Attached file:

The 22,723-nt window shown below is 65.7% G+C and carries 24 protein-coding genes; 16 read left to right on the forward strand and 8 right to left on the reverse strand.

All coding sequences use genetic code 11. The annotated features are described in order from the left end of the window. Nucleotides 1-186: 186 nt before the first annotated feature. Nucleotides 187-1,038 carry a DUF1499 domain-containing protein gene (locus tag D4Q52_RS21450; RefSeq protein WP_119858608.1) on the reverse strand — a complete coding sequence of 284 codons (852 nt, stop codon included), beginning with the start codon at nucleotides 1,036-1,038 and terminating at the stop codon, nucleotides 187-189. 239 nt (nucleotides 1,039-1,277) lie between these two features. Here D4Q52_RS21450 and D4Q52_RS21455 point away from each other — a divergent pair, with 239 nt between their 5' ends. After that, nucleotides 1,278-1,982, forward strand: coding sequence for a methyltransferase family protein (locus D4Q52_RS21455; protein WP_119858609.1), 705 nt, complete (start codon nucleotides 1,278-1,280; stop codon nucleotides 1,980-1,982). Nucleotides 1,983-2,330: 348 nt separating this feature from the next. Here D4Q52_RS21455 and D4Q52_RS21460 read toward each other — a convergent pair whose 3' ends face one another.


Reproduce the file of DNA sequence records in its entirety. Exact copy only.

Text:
The 22,723-nt window shown below is 65.7% G+C and carries 24 protein-coding genes; 16 read left to right on the forward strand and 8 right to left on the reverse strand.

All coding sequences use genetic code 11. The annotated features are described in order from the left end of the window. Nucleotides 1-186: 186 nt before the first annotated feature. Nucleotides 187-1,038 carry a DUF1499 domain-containing protein gene (locus tag D4Q52_RS21450; RefSeq protein WP_119858608.1) on the reverse strand — a complete coding sequence of 284 codons (852 nt, stop codon included), beginning with the start codon at nucleotides 1,036-1,038 and terminating at the stop codon, nucleotides 187-189. 239 nt (nucleotides 1,039-1,277) lie between these two features. Here D4Q52_RS21450 and D4Q52_RS21455 point away from each other — a divergent pair, with 239 nt between their 5' ends. After that, nucleotides 1,278-1,982, forward strand: coding sequence for a methyltransferase family protein (locus D4Q52_RS21455; protein WP_119858609.1), 705 nt, complete (start codon nucleotides 1,278-1,280; stop codon nucleotides 1,980-1,982). Nucleotides 1,983-2,330: 348 nt separating this feature from the next. Here D4Q52_RS21455 and D4Q52_RS21460 read toward each other — a convergent pair whose 3' ends face one another.